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Catechism of Familiar Things; Their History, and the Events Which Led to Their Discovery, A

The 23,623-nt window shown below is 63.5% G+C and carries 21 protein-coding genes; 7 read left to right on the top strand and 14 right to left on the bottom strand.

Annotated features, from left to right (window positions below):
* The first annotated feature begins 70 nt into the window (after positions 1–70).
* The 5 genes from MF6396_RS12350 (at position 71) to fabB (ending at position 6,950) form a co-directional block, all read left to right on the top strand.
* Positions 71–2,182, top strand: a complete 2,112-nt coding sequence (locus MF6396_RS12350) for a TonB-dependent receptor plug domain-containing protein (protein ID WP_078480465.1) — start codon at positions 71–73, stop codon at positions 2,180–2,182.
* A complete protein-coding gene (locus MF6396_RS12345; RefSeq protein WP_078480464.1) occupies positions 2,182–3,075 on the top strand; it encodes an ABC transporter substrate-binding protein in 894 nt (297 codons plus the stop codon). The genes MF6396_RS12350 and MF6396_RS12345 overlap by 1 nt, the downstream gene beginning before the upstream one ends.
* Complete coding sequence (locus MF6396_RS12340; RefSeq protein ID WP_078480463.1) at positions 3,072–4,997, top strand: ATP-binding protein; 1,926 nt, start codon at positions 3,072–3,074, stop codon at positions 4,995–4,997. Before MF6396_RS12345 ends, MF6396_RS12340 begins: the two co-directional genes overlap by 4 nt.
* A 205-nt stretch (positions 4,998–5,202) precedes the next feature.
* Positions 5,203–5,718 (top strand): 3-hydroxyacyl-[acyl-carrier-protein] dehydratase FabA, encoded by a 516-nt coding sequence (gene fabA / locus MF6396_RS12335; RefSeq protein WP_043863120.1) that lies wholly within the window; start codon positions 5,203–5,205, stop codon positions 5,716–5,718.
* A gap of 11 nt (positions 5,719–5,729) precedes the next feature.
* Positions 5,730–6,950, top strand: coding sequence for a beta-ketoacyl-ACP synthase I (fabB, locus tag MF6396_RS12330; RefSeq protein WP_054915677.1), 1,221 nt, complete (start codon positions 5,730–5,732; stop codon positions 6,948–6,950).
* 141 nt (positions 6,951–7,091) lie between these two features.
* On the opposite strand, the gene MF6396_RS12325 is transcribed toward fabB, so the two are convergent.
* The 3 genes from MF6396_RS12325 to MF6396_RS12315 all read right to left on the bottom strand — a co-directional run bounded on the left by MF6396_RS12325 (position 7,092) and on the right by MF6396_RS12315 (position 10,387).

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<SPAN name="CHAPTER_XIII" id="CHAPTER_XIII"></SPAN>CHAPTER XIII.</h2> <h3><span class="smcap">Soap, Candles, Tallow Tree, Spermaceti, Wax, Mahogany, Indian Rubber or Caoutchouc, Sponge, Coral, Lime, Carbon, Oxygen, Nitrogen, Gas, Hydrogen, Chalk, and Marble.</span></h3> <p><b>Of what is Soap composed?</b></p> <p>Of soda or potash, and various oily substances; it is so useful for domestic and other purposes, that it may be regarded as one of the necessaries of life; immense quantities of it are consumed in all civilized countries. Soft soap is generally made of a lye of wood-ashes and quicklime, boiled up with tallow or oil; common household soap of soda and tallow, or of potash and tallow; when potash is used, a large portion of common salt, which contains soda, is added to harden it. The finest white soaps are made of olive oil and a lye consisting of soda and quicklime; perfumes are sometimes added, or various coloring matters stirred in to give the soap a variegated appearance. The ancient Greeks and Hebrews appear to have been acquainted with the art of making soap, or a composition very similar to it; and also the ancient Gauls and Germans. A soap-boiler's shop, with soap in it, was found in the city of Pompeii, in Italy, which was overwhelmed by an eruption of Mount Vesuvius, A.D. 79.</p> <p><b>What is Soda?</b></p> <p>Soda, or barilla, is obtained from the ashes of marine plants, and by the decomposition of common salt; its great depository is the ocean, soda being the basis of salt. The marine plants from which the soda is obtained, are endowed with the property of decomposing the sea-salt which they imbibe, and of absorbing the soda which it contains. It is found native in Egypt, and is there called <i>natron</i>; a name similar to that which it bore among the Jews and Greeks.</p><p><span class="pagenum"><SPAN name="Page_106" id="Page_106"></SPAN>[106]</span></p> <div class="blockquot"><p><i>Depository</i>, store-house, place where anything is lodged.</p> <p><i>Imbibe</i>, to drink in, to absorb.</p></div> <p><b>Of what are Candles made?</b></p> <p>Of Tallow, which means animal fat melted and clarified, that is, cleansed or purified from filth. Tallow is procured from many animals, but the most esteemed, and the most used, is that made from oxen, sheep, swine, goats, deer, bears, &amp;c.; some of which tallows or fats are used in medicine, some in making soap, and dressing leather; others in the manufacture of candles, &amp;c. For the last-mentioned article, that of sheep and oxen is most used; candles of a better sort are likewise made of wax and spermaceti. Candles are kept burning by means of a wick of cotton or rush, placed in the centre of the tallow, which is moulded into a cylindrical form.</p> <div class="blockquot"><p><i>Cylindrical</i>, having the form of a cylinder.</p></div> <p><b>Is there not a tree which yields a vegetable Tallow?</b></p> <p>Yes; China possesses a tree producing a substance like our tallow, of which the Chinese make their candles; this tallow is extracted from the stone of the fruit, the tallow being a white pulp which surrounds it. In America, likewise, there is a shrub, a native of the temperate parts, especially towards the sea-side, the seeds of which contain a waxy substance used for the same purpose, and which is extracted by boiling; this shrub is a species of myrtle, and does not attain to any great size.</p> <div class="blockquot"><p><i>Extracted</i>, drawn from.</p></div> <p><b>What is Spermaceti?</b></p> <p>A whitish, flaky, unctuous substance, prepared from an oil of the same name, drawn from a particular kind of whale, distinguished from the common whale by having teeth, and a hunch on its back.</p> <div class="blockquot"><p><i>Flaky</i>, having the nature of flakes.</p></div> <p><b>What is Wax?</b></p> <p>A soft, yellow, concrete matter, collected from vegetables by <span class="pagenum"><SPAN name="Page_107" id="Page_107"></SPAN>[107]</span>the bee, of which this industrious and useful insect constructs its cell. Wax forms a considerable article of trade; it is of two kinds, the yellow and the white; the yellow is the native wax as it is taken from the hive, and the white is the same washed, purified, and exposed to the air.</p> <div class="blockquot"><p><i>Concrete</i>, grown together, solid.</p></div> <p><b>What Tree produces the beautiful and well-known wood so much used in making the various articles of household furniture?</b></p> <p>The Mahogany Tree, growing in America, and the East and West Indies; it frequently grows in the crevices of rocks, and other places of the same description. This wood was not used for making furniture till near the end of the seventeenth century. A London physician had a brother, the captain of a West India ship, who, on his return to England, having on board several logs of mahogany for the purpose of ballast, made him a present of the wood, he being engaged in a building project; his carpenter, however, threw it aside, observing that it was too hard to be wrought. Some time after, the lady of the physician being in want of a box to hold candles, the cabinet-maker was directed to make it of this wood; he also made the same objection, and declared that it spoiled his tools. Being urged, however, to make another trial, he at length succeeded; when the box was polished, the beautiful color of the wood was so novel, that it became an object of great curiosity. Before this time, mahogany had been used partially in the West Indies for ship-building, but this new discovery of its beauty soon brought it into general use for making furniture.</p> <div class="blockquot"><p><i>Crevice</i>, a rent, a crack.</p> <p><i>Ballast</i>, the heavy matter placed in the hold of a vessel to keep it steady.</p></div> <p><b>What is India Rubber or Caoutchouc?</b></p> <p>An elastic, resinous substance, produced from a tree, growing abundantly at Cayenne, Quito, and other parts of South America; and also in some parts of the Indies. The tree which <span class="pagenum"><SPAN name="Page_108" id="Page_108"></SPAN>[108]</span>produces it is large, straight, and about sixty feet high. There is, however, a small species found in Sumatra and Java, and some of the neighboring islands.</p> <p><b>How is the Caoutchouc obtained from the Tree?</b></p> <p>By making incisions in the trunk of the tree, from which the fluid resin issues in great abundance, appearing of a milky whiteness at first, but gradually becoming of a dark reddish color, soft and elastic to the touch.</p> <p><b>To what use is this substance put?</b></p> <p>The Indians make of it boots, shoes, bottles, flambeaux, and a species of cloth. Amongst us it is combined with sulphur, forming the vulcanized rubber of commerce, which is used for many purposes. A greater proportion of sulphur, produces vulcanite, a hard black substance, resembling jet.</p> <div class="blockquot"><p><i>Flambeaux</i>, torches burnt to give light.</p></div> <p><b>What is Sponge?</b></p> <p>A marine substance, found adhering to rocks and shells under the sea-water, or on the sides of rocks near the shore. Sponge was formerly imagined by some naturalists to be a vegetable production; by others, a mineral, or a collection of sea-mud, but it has since been discovered to be the fabric and habitation of a species of worm, or polypus.</p> <p><b>What do you mean by Polypus?</b></p> <p>A species of animals called Zoophytes, by which are meant beings having such an admixture of the characteristics of both plants and animals, as to render it difficult to decide to which division they properly belong. They are animal in substance, possessed indeed of a stomach, but without the other animal characteristics of blood-vessels, bones, or organs of sense; these creatures live chiefly in water, and are mostly incapable of motion: they increase by buds or excrescences from the parent zoophyte, and if cut off will grow again and multiply; each part becoming a perfect animal. Myriads of the different species of zoophytes reside in small cells of coral, sponge, &amp;c., or in forms <span class="pagenum"><SPAN name="Page_109" id="Page_109"></SPAN>[109]</span>like plants, and multiply in such numbers as to create rocks and whole islands in many seas, by their untiring industry. Polypus signifies having many feet, or roots; it is derived from the Greek.</p> <div class="blockquot"><p><i>Myriads</i>, countless numbers.</p></div> <p><b>Whence are the best and greatest number of Sponges brought?</b></p> <p>From the Mediterranean, especially from Nicaria, an island near the coast of Asia: the collection of sponges forms, in some of these islands, the principal support of their inhabitants. They are procured by diving under water, an exercise in which both men, women, and children are skilled from their earliest years. The fine, small sponges are esteemed the best, and usually come from Constantinople; the larger and coarser sorts are brought from Tunis and Algiers, on the coast of Africa. Sponge is very useful in the arts, as well as for domestic purposes.</p> <p><b>What is Coral?</b></p> <p>A substance which, like sponge, was considered as a vegetable production, until about the year 1720, when a French gentleman of Marseilles commenced (and continued for thirty years,) a series of observations, and ascertained that the coral was a living animal of the Polypus tribe. The general name of zoophytes, or plant animals, has since been applied to them. These animals are furnished with minute glands, secreting a milky juice; this juice, when exuded from the animal, becomes fixed and hard.</p> <div class="blockquot"><p><i>Series</i>, a course or continued succession.</p> <p><i>Glands</i>, vessels.</p> <p><i>Exuded</i>, from exude, to flow out.</p></div> <p><b>Is this substance considered by naturalists as the habitation of the Insect?</b></p> <p>Not merely as the habitation, but as a part of the animal itself, in the same manner that the shell of a snail or an oyster is of those animals, and without which they cannot long exist. <span class="pagenum"><SPAN name="Page_110" id="Page_110"></SPAN>[110]</span>By means of this juice or secretion, the coral insects, at a vast but unknown depth below the surface of the sea, attach themselves to the points and ridges of rocks, which form the bottom of the ocean; upon which foundation the little architects labor, building up, by the aid of the above-mentioned secretion, pile upon pile of their rocky habitations, until at length the work rises above the sea, and is continued to such a height as to leave it almost dry, when the insects leave building on that part, and begin afresh in another direction under the water. Huge masses of rocky substances are thus raised by this wonderful little insect, capable of resisting the tremendous power of the ocean when agitated to the highest pitch by winds or tempests.</p> <div class="blockquot"><p><i>Architect</i>, one who builds.</p></div> <p><b>How do these Coral Rocks become Islands?</b></p> <p>After the formation of this solid, rocky base, sea-shells, fragments of coral, and sea-sand, thrown up by each returning tide, are broken and mixed together by the action of the waves; these, in time, become a sort of stone, and thus raise the surface higher and higher; meanwhile, the ever-active surf continues to throw up the shells of marine animals and other substances, which fill up the crevices between the stones; the undisturbed sand on its surface offers to the seeds of trees and plants cast upon it by the waves, a soil upon which they rapidly grow and overshadow the dazzling whiteness of the new-formed land. Trunks of trees, washed into the sea by the rivers from other countries and islands, here find a resting-place, and with these come some small animals, chiefly of the lizard and insect tribe. Even before the trees form a wood, the sea-birds nestle among their branches, and the stray land-bird soon takes refuge in the bushes. At last, man arrives and builds his hut upon the fruitful soil formed by the corruption of the vegetation, and calls himself lord and master of this new creation.</p> <div class="blockquot"><p><i>Surf</i>, the white spray or froth of the sea waves.</p></div> <p><span class="pagenum"><SPAN name="Page_111" id="Page_111"></SPAN>[111]</span></p> <p><b>Where is the Coral Insect found?</b></p> <p>In nearly all great seas; but particularly in the Mediterranean, where it produces Corallines of the most beautiful forms and colors: it is in the Pacific Ocean, however, where these tiny workmen are effecting those mighty changes, which exceed the most wonderful works of man.</p> <p><b>What is that part of the Pacific called, where the Coral Rocks are most abundant?</b></p> <p>The Coral Sea, from the number of coral reefs and sunken islands, with which it abounds; it includes a region of many miles in extent, the whole of which is studded with numberless reefs, rocks, islands, and columns of coral, continually joining and advancing towards each other. All navigators who have visited these seas, state that no charts or maps are of any service after a few years, owing to the number of fresh rocks and reefs which are continually rising to the surface. The wonderful instinct of these animals leads them to continue working without ceasing, until their labors are finished, or their lives extinct.</p> <div class="blockquot"><p><i>Reef</i>, a chain or line of rocks lying near the surface of the water.</p> <p><i>Extinct</i>, at an end, dead.</p></div> <p><b>What are the names of the principal islands of Coral formation?</b></p> <p>The New Hebrides, the Friendly Isles, the Navigator's Isles, the Society Islands, the Marquesas, the Gambier group, and others. These groups are separated from each other by channels or seas, wider than those which divide the individual islands which form the respective groups; but all these waters abound with shoals and minor islets, which point out the existence of a common base, and show that the work by which they will afterwards be united above the level of the sea is continually going forward.</p> <div class="blockquot"><p><i>Shoals</i>, shallows; places where the water is of little depth.</p> <p><i>Minor</i>, less, smaller than others.</p> <p><i>Existence</i>, being.</p></div> <p><b>What is a singular characteristic of the Coral Islands?</b></p> <p>On all of them a plentiful supply of sweet and fresh water <span class="pagenum"><SPAN name="Page_112" id="Page_112"></SPAN>[112]</span>may be obtained by digging three or four feet into the coral; and even within one yard of high-water mark such a supply is to be found. They are mostly covered with a deep rich soil, and well wooded with trees and evergreens of different kinds. These islands vary in extent, as well as in the degree of finish to which they have arrived; some of the largest being about 30 miles in diameter, and the smallest something less than a mile;&mdash;all of various shapes, and all formed of living coral.</p> <div class="blockquot"><p><i>Diameter</i>, a straight line through the middle of a circle.</p></div> <p><b>Is Coral put to any use by man?</b></p> <p>White Coral, which is nowhere so abundant as about the shores of Ceylon, and others of the neighboring Indian coasts, is employed as lime by the inhabitants of that part of the world, for building houses, &amp;c., by burning it after the manner of our lime. This coral lies in vast banks, which are uncovered at low water. Coral, particularly the beautiful red sort, is likewise made into various ornaments, as necklaces, &amp;c.</p> <p><b>Of what is our Lime composed?</b></p> <p>Of a useful earth, which absorbs moisture and carbonic acid, and exists as limestone, or in marble and chalk, which, when burnt, become lime: in its native state it is called carbonate of lime, and is burnt to disengage the carbonic acid; when made into a paste, with one part water and three parts lime,<SPAN name="FNanchor_13_13" id="FNanchor_13_13"></SPAN><SPAN href="#Footnote_13_13" class="fnanchor">[13]</SPAN> and mixed with some other mineral or metallic substances, it forms plastic cements and mortars; and afterwards, imbibing carbonic acid from the atmosphere, it becomes again carbonate of lime, as hard as at first; and hence its use in building.</p> <div class="footnotes"><p><SPAN name="Footnote_13_13" id="Footnote_13_13"></SPAN><SPAN href="#FNanchor_13_13"><span class="label">[13]</span></SPAN> See Chapter XVI., article <SPAN href="#LIME">Lime</SPAN>.</p> </div> <div class="blockquot"><p><i>Plastic</i>, yielding, capable of being spread out or moulded.</p></div> <p><b>What do you mean by Carbon?</b></p> <p>A simple substance, whose most common form is purified charcoal: it is, in fact, the base of charcoal, divested of all impurities; combined with oxygen, it forms <i>carbonic acid</i> gas, <span class="pagenum"><SPAN name="Page_113" id="Page_113"></SPAN>[113]</span>formerly called fixed air. It is diffused through all animal and vegetable bodies; and may be obtained by exposing them to a red heat. In its pure, crystallized state, it constitutes the diamond, and as graphite, is used in making the so-called lead-pencils.<SPAN name="FNanchor_14_14" id="FNanchor_14_14"></SPAN><SPAN href="#Footnote_14_14" class="fnanchor">[14]</SPAN></p> <div class="footnotes"><p><SPAN name="Footnote_14_14" id="Footnote_14_14"></SPAN><SPAN href="#FNanchor_14_14"><span class="label">[14]</span></SPAN> See Chapter XIV., article <SPAN href="#DIAMOND">Diamond.</SPAN></p> </div> <p><b><SPAN name="OXYGEN" id="OXYGEN"></SPAN>What is Oxygen?</b></p> <p>Air, mentioned in the first chapter of this work as the gaseous substance which composes the atmosphere, is formed by a mixture of two distinct elements, one called Nitrogen, or Azote, the other Oxygen. Oxygen is, therefore, an element or simple substance diffused generally through nature, and its different combinations are essential to animal life and combustion. It is, in fact, the most active agent in nature, and the principle of acidity and combustion. So wholesome and necessary is oxygen to life, that it is often called vital air.</p> <div class="blockquot"><p><i>Agent</i>, an actor; a person or thing possessing the faculty of action.</p> <p><i>Essential</i>, necessary.</p></div> <p><b>What are the properties of Nitrogen or Azote?</b></p> <p>Nitrogen is a substance also generally diffused through nature, and particularly in animal bodies, and causes great changes in those absorbing or exposed to it. This gas, combined with oxygen and hydrogen, produces neither light, heat, nor combustion, but serves to dilute the others: of itself, it is hurtful to animal life. Nitrogen makes the principal part of the salt we call <i>nitre</i>.</p> <p><b>What is meant by Combustion?</b></p> <p>The decomposition of bodies by the action of fire; the union of combustible bodies with the oxygen of the atmosphere. The greater access the air has to a burning body, the more rapid and complete is the process.</p> <div class="blockquot"><p><i>Combustible</i>, capable of taking fire.</p> <p><i>Access</i>, the means or liberty of approach to anything.</p></div> <p><span class="pagenum"><SPAN name="Page_114" id="Page_114"></SPAN>[114]</span></p> <p><b>Are all bodies equally combustible?</b></p> <p>No; some are more so than others, and burn with a bright flame; as wood, dry vegetables, resins, oils, fats, &amp;c.; others with difficulty, and without any sensible flame, as soot, coal, the ashes of plants, &amp;c. There are bodies, also, which are incombustible&mdash;that is, incapable of taking fire, as some alkalies, earths, &amp;c.</p> <p><b>What is Caloric?</b></p> <p>Caloric is that invisible agent which produces the sensation of heat. It exists in all bodies; it is a force we are ever in want of, and thus it is hid in everything around us, and penetrates all matter, however different may be its nature or properties.</p> <p><b>What is meant by Gas?</b></p> <p>All highly elastic fluids are called gases. Some are salutary, but many extremely noxious, especially such as those arising from the putrefaction of animal bodies; the burning of charcoal; corrupted air at the bottom of mines, cellars, &amp;c. The inflammable gas, which lights our streets, churches, shops, &amp;c., is procured chiefly from coal, burnt in furnaces for the purpose the gas being passed through metal pipes, conveyed underground to the places where the light is required: escaping at the orifice prepared for it, it is lighted when wanted, and burns with, a brilliant flame. This gas consists of hydrogen and carbon; and the oxygen of the air, combined with the hydrogen, causes light as long as hydrogen and oxygen exist and combine.</p> <div class="blockquot"><p><i>Salutary</i>, wholesome, healthful.</p> <p><i>Noxious</i>, hurtful, unwholesome.</p> <p><i>Putrefaction</i>, decay.</p> <p><i>Orifice</i>, opening, hole.</p></div> <p class="center"><ANTIMG src="images/image_11.jpg" alt="DIAMOND CUTTING AND POLISHING." width="534" height="299" /><br /> <span class="caption">DIAMOND CUTTING AND POLISHING.</span></p> <p><b>What is Hydrogen?</b></p> <p>One of the most abundant principles in nature; one part of it, and eight of oxygen, form water. It is only met with in a <span class="pagenum"><SPAN name="Page_115" id="Page_115"></SPAN>[115]</span>gaseous form; it is also very inflammable, and is the gas called the fire-damp, so often fatal to miners; it is the chief constituent of oils, fats, spirits, &amp;c.; and is produced by the decomposition of water.</p> <div class="blockquot"><p><i>Constituent</i>, that which forms an essential part of anything.</p></div> <p><b>What is Chalk?</b></p> <p>A white fossil substance, by some reckoned a stone, but of a friable kind, which cannot, therefore, be polished as marble; by others, more properly ranked among the earths. It is of two sorts, one a hard dry chalk, used for making lime; the other a soft, unctuous kind, used in manuring land, &amp;c. Chalk always contains quantities of flint-stone, and the fossil remains of shells, coral, animal bones, marine plants, &amp;c.; from which circumstance there can be no doubt that <i>chalk is the deposited mud of a former ocean</i>. The chemical name of chalk is carbonate of lime. It effervesces strongly with an acid.</p> <div class="blockquot"><p><i>Effervesce</i>, to froth or foam up.</p> <p><i>Deposited</i>, placed on anything.</p></div> <p><b>Where is Chalk found?</b></p> <p>In large beds or strata in the earth. Chalk, on account of its abundance in England, forms an important feature in the scenery and geology of that country; it causes the whiteness of its sea-cliffs. Scotland and Wales are entirely without chalk. The white chalk is found, with interruptions, over a space above eleven hundred miles long, extending from the north of Ireland, through England, France, Belgium, Germany, Poland, and Southern Russia, to the Crimea, with a breadth of more than eight hundred miles. The Island of Crete, now called Candia, situated in the Mediterranean, was formerly noted for its chalk. This substance is very useful in many of the arts and manufactures.</p> <p><b>Where is the Crimea?</b></p> <p>The peninsula of the Crimea is a part of Russia, lying on the Black Sea, by which it is bounded on the west and south.</p><p><span class="pagenum"><SPAN name="Page_116" id="Page_116"></SPAN>[116]</span></p> <p><b>Are there any other kinds of this earth besides the common white chalk?</b></p> <p>Yes; there are various kinds of chalk, distinguished by their different colors, as white, black, red, &amp;c., found in various parts of the world, of great use to the painter, both in oil and water colors, and for drawing on paper, &amp;c.</p> <p><b>What is Marble?</b></p> <p>A kind of stone remarkable for its hardness and firm grain, and for being susceptible of the finest polish. It is dug in great masses from pits or quarries; and is much used in ornamental buildings, and for statues, altars, tombs, chimney-pieces, &amp;c. The word is derived from the French <i>marbre</i>, marble. Marble is supposed to be formed, deep within the bowels of the earth, from a loose and porous carbonate of lime, subjected to enormous heat and pressure.</p> <div class="blockquot"><p><i>Susceptible</i>, easily admitting anything additional.</p> <p><i>Porous</i>, full of holes, or interstices.</p></div> <p><b>Are there different sorts of this Stone?</b></p> <p>Marbles are of many different kinds, usually named either from their color or country; some of one simple color, as white, or black; others streaked or variegated with different colors. They are classified as ancient and modern: the ancient are those found in quarries now lost or inaccessible to us, and of which there are only some wrought pieces remaining;&mdash;the modern, those from quarries still open, and out of which blocks of marble continue to be taken.</p> <p><b>In what countries is Marble found?</b></p> <p>The United States, Great Britain, France, Spain, Italy, Africa, Egypt, and many other countries, produce marbles of different colors and qualities; some more beautiful, valuable, and more highly esteemed than others, as those of Egypt, Italy, &amp;c. Those, also, of different places in the same country frequently differ from each other in quality and appearance Of the European marbles, that of Italy is the most valuable.</p><p><span class="pagenum"><SPAN name="Page_117" id="Page_117"></SPAN>[117]</span></p> <p><b>What kind appears to have been held in the greatest esteem by the ancients?</b></p> <p>A beautiful white marble, called the Parian; of which the Grecian statues were mostly made. By some, it is supposed to have taken its name from the Isle of Paros, in the Mediterranean; but by others from Parius, a famous statuary, who made it celebrated by cutting in it a statue of Venus. Parian marble is often mentioned by ancient authors.</p> <div class="blockquot"><p><i>Statues</i>, figures of men, animals, &amp;c., cut in stone or marble.</p> <p><i>Statuary</i>, one who makes statues.</p></div> <p><b>Who was Venus?</b></p> <p>The goddess of love and beauty, who was an object of adoration in the idolatrous ages, when men ignorantly knelt down and worshipped stocks and stones, which their own hands had fashioned after the likeness of things on the earth, or imaginary creations of their fancy;&mdash;or, again, the sun, moon, and stars, instead of the one and only true God. In those times, every nation had its peculiar deities, to whom were paid divine rites and honors, and to whose names costly temples were dedicated: these deities were divided into two classes, superior and inferior. Venus was one of the Grecian goddesses, supposed by them to have sprung from the froth of the sea. Kings and celebrated warriors, and sages too, after death, frequently received divine honors; as Confucius, the founder of the Chinese empire, who, after death, was worshipped by that people as a god. Romulus, the first king of Rome, likewise, was thus adored by the Romans; and many similar instances of the same species of idolatry amongst other nations might be recorded.</p> <div class="blockquot"><p><i>Deities</i>, fabulous gods or goddesses.</p> <p><i>Idolatrous</i>, given to the worship of idols.</p> <p><i>Superior</i>, higher in rank.</p> <p><i>Inferior</i>, of a lower rank.</p> <p><i>Sage</i>, a wise man.</p></div><p><span class="pagenum"><SPAN name="Page_118" id="Page_118"></SPAN>[118]</span></p> <hr style="width: 65%;" /> <h2>